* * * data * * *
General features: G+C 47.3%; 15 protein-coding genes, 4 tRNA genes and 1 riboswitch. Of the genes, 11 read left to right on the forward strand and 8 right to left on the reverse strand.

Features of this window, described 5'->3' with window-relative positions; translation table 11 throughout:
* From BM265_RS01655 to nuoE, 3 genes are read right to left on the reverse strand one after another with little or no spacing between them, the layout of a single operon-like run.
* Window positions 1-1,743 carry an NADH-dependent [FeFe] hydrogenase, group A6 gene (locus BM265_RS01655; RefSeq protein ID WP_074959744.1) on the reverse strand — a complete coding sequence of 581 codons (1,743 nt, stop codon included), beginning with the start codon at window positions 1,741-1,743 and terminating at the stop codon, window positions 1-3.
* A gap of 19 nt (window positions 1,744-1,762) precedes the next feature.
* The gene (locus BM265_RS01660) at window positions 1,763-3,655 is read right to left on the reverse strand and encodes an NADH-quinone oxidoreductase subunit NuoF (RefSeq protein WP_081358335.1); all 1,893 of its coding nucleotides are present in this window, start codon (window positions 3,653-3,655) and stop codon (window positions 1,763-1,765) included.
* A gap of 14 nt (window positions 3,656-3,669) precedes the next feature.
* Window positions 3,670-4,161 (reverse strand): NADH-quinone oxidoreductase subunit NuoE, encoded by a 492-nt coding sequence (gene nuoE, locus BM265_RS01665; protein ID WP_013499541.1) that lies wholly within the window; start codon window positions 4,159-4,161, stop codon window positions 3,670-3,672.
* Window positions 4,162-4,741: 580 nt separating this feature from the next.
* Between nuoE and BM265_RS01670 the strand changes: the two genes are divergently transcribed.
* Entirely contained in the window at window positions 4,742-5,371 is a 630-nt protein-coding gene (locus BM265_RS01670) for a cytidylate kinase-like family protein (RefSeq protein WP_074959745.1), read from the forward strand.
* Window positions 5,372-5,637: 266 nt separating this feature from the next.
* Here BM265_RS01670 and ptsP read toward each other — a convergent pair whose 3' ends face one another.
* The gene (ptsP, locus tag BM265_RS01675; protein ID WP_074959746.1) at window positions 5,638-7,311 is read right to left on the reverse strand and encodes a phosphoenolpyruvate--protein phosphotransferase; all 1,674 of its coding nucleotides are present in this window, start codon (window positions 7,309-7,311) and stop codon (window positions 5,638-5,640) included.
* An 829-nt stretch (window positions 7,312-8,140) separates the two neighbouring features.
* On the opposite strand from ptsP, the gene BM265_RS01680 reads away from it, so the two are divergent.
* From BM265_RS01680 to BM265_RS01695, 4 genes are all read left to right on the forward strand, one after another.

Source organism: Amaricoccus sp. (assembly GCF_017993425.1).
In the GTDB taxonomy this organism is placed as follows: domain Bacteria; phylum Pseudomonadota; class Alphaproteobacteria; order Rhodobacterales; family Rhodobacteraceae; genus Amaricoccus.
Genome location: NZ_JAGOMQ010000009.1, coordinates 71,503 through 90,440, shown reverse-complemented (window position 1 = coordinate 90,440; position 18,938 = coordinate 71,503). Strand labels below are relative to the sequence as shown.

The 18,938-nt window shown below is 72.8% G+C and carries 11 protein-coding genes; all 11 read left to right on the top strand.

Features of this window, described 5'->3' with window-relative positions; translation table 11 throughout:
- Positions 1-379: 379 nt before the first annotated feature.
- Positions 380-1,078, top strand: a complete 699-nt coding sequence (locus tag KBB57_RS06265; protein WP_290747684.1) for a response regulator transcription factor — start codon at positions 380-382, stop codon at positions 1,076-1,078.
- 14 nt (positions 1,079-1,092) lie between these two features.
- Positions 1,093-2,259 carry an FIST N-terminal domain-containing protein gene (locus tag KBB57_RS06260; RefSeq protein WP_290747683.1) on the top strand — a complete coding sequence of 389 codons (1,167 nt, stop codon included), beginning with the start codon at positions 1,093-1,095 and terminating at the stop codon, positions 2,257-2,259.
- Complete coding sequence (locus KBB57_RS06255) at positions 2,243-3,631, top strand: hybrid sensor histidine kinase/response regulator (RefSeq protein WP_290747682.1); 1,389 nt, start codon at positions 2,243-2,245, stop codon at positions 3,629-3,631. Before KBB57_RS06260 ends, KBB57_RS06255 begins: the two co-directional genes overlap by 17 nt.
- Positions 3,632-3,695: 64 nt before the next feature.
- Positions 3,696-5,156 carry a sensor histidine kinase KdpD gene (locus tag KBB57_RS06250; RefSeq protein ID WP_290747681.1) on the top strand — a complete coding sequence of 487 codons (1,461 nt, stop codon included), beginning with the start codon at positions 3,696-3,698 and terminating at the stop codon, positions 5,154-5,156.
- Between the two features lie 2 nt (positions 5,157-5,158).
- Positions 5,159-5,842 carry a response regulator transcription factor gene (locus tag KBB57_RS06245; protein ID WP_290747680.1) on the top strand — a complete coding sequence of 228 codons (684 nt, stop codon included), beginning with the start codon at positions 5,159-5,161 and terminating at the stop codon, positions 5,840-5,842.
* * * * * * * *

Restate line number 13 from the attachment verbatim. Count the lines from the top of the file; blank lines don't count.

* Here BM265_RS01670 and ptsP read toward each other — a convergent pair whose 3' ends face one another.